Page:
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Kaplan: Five keys to 2011 Cubs season

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Kaplan: Five keys to 2011 Cubs season

Monday, Feb. 21, 2011
10:57 a.m.

By David Kaplan
CSNChicago.com

With spring training now in full swing the Cubs are hoping to finally put the awful 2010 season behind them. With a new manager and a handful of players with something to prove the ingredients are there for a major turnaround from one of the most disappointing teams in baseball to one of the most surprising.

Here then are the five keys to the Cubs 2011 season:
1) Which Big Z shows up?

Carlos Zambrano had an up and down 2010 season. He was the Opening Day starter and then was forced to leave the team for several weeks in the middle of the season after another dugout meltdown led to a stay in anger management therapy. When he returned he was outstanding but most quality major league pitchers would be very good if they were given several weeks a season off to stay fresh. Year after year Zambrano comes to camp full of proclamations about he has changed his approach and mindset. This time he says he is done talking about changing; instead he wants his actions to speak louder than his words, which far too often have, rang hollow. If he truly is a changed man then the Cubs rotation just got a whole lot stronger.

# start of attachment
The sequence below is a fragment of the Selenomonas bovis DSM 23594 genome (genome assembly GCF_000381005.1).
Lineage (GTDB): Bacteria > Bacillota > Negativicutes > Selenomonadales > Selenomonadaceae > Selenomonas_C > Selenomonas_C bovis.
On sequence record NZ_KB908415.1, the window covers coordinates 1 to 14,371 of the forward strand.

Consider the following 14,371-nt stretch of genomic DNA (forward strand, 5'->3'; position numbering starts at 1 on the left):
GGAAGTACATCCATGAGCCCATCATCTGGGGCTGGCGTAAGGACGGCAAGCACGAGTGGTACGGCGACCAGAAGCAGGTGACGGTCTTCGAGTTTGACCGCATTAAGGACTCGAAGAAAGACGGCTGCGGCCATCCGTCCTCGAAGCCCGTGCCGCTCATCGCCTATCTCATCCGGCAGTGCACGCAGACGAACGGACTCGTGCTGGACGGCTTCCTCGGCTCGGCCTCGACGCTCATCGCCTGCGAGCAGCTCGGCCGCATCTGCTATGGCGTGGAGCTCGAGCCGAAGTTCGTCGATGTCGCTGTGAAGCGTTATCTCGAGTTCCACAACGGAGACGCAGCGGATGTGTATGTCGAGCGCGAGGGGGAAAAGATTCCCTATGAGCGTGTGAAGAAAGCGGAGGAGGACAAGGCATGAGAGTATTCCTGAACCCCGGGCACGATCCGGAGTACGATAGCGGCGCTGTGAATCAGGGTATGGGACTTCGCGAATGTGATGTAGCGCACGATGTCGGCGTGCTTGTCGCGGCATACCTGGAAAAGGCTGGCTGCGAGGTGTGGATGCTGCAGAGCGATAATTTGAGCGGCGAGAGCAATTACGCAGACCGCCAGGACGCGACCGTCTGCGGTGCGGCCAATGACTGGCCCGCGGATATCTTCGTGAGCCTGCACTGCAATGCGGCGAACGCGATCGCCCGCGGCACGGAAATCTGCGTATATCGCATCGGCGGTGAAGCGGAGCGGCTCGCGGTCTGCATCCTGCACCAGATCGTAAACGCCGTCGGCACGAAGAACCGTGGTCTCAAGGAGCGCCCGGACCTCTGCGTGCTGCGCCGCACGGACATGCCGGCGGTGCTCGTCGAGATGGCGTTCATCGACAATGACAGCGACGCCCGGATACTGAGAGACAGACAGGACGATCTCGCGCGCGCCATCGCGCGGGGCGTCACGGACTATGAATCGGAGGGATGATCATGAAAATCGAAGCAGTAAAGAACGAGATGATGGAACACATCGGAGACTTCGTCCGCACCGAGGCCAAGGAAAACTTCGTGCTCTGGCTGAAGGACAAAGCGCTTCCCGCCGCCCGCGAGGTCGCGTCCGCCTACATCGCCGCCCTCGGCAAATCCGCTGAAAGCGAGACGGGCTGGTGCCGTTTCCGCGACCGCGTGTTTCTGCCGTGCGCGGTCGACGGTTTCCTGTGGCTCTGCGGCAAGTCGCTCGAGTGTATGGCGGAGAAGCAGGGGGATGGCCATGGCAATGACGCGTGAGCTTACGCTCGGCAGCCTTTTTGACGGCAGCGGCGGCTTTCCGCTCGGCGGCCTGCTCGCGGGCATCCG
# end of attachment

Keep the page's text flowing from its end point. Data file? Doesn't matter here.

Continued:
PREDICTION: Zambrano's stuff is not as good as it once was but he is extremely motivated to quiet the multitude of critics who believe that he is a detriment to the team. Big Z wins 13 games and has a solid but unspectacular season.

2) Was Matt Garza worth the price?

Garza was a costly acquisition in terms of talent surrendered from the minor leagues. However, a conversation I had with Carlos Pena gives all Cubs fans hope that GM Jim Hendry may have made a great trade with the Tampa Bay Rays. "Cubs fans have no idea what they are getting in Garza. He is as competitive a guy as you will find and he is so excited to be pitching here. His stuff is outstanding and he will back down from no one. He is a great addition to the rotation."

PREDICTION: Garza will win 15 or more and will make the trade look like a very shrewd move by Hendry.

3) Will Aramis Ramirez stay healthy and return to form?

Ramirez has become a flash point for criticism because he seems to be unable to stay healthy and because he has lapses in concentration that seem to infuriate the fan base. However, there is no denying that he is a tremendously talented player who can be one of the best offensive threats in the game. He is in the final year of a huge contract and he is playing for his next deal whether that is staying with the Cubs or moving on. He must have a solid season if he wants another payday. That bodes well for a big season.

PREDICTION: Ramirez will have a very good season finishing with a batting average of .280 or better and he will slug 25 HR's and drive in 90-100.